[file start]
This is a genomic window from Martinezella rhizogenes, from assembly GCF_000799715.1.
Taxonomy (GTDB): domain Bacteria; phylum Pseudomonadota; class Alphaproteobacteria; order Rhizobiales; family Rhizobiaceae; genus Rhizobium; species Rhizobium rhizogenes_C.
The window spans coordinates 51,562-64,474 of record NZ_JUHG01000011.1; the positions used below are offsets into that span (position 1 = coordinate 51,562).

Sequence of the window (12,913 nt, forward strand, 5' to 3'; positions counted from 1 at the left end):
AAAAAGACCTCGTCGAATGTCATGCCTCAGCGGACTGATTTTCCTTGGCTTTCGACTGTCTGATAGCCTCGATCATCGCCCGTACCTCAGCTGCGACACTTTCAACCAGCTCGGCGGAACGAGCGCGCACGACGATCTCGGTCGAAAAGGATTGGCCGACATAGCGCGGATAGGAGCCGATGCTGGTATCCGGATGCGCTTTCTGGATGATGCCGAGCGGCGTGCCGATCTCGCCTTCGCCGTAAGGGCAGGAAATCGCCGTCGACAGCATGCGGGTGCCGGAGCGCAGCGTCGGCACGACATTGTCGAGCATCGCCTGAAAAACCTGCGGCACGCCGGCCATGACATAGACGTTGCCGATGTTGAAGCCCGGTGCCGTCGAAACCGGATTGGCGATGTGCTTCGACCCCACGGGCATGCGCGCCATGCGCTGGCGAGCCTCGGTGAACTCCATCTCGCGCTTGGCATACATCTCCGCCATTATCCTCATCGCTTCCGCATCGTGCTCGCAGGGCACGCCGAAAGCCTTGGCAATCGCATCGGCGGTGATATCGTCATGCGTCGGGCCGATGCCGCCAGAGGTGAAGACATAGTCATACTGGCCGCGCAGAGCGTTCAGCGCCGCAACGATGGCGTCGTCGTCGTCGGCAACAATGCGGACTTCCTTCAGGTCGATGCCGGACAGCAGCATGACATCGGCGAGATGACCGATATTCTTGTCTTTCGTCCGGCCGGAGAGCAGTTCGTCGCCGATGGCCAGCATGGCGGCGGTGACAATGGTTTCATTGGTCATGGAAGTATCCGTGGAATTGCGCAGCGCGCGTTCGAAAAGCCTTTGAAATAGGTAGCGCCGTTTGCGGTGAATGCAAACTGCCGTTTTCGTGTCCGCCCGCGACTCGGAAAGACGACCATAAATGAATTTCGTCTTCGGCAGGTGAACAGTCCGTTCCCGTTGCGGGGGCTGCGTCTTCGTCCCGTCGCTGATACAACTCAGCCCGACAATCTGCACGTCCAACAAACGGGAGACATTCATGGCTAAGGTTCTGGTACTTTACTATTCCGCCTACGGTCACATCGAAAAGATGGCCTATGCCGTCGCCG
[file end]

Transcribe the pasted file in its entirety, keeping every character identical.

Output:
This is a genomic window from Martinezella rhizogenes, from assembly GCF_000799715.1.
Taxonomy (GTDB): domain Bacteria; phylum Pseudomonadota; class Alphaproteobacteria; order Rhizobiales; family Rhizobiaceae; genus Rhizobium; species Rhizobium rhizogenes_C.
The window spans coordinates 51,562-64,474 of record NZ_JUHG01000011.1; the positions used below are offsets into that span (position 1 = coordinate 51,562).

Sequence of the window (12,913 nt, forward strand, 5' to 3'; positions counted from 1 at the left end):
AAAAAGACCTCGTCGAATGTCATGCCTCAGCGGACTGATTTTCCTTGGCTTTCGACTGTCTGATAGCCTCGATCATCGCCCGTACCTCAGCTGCGACACTTTCAACCAGCTCGGCGGAACGAGCGCGCACGACGATCTCGGTCGAAAAGGATTGGCCGACATAGCGCGGATAGGAGCCGATGCTGGTATCCGGATGCGCTTTCTGGATGATGCCGAGCGGCGTGCCGATCTCGCCTTCGCCGTAAGGGCAGGAAATCGCCGTCGACAGCATGCGGGTGCCGGAGCGCAGCGTCGGCACGACATTGTCGAGCATCGCCTGAAAAACCTGCGGCACGCCGGCCATGACATAGACGTTGCCGATGTTGAAGCCCGGTGCCGTCGAAACCGGATTGGCGATGTGCTTCGACCCCACGGGCATGCGCGCCATGCGCTGGCGAGCCTCGGTGAACTCCATCTCGCGCTTGGCATACATCTCCGCCATTATCCTCATCGCTTCCGCATCGTGCTCGCAGGGCACGCCGAAAGCCTTGGCAATCGCATCGGCGGTGATATCGTCATGCGTCGGGCCGATGCCGCCAGAGGTGAAGACATAGTCATACTGGCCGCGCAGAGCGTTCAGCGCCGCAACGATGGCGTCGTCGTCGTCGGCAACAATGCGGACTTCCTTCAGGTCGATGCCGGACAGCAGCATGACATCGGCGAGATGACCGATATTCTTGTCTTTCGTCCGGCCGGAGAGCAGTTCGTCGCCGATGGCCAGCATGGCGGCGGTGACAATGGTTTCATTGGTCATGGAAGTATCCGTGGAATTGCGCAGCGCGCGTTCGAAAAGCCTTTGAAATAGGTAGCGCCGTTTGCGGTGAATGCAAACTGCCGTTTTCGTGTCCGCCCGCGACTCGGAAAGACGACCATAAATGAATTTCGTCTTCGGCAGGTGAACAGTCCGTTCCCGTTGCGGGGGCTGCGTCTTCGTCCCGTCGCTGATACAACTCAGCCCGACAATCTGCACGTCCAACAAACGGGAGACATTCATGGCTAAGGTTCTGGTACTTTACTATTCCGCCTACGGTCACATCGAAAAGATGGCCTATGCCGTCGCCG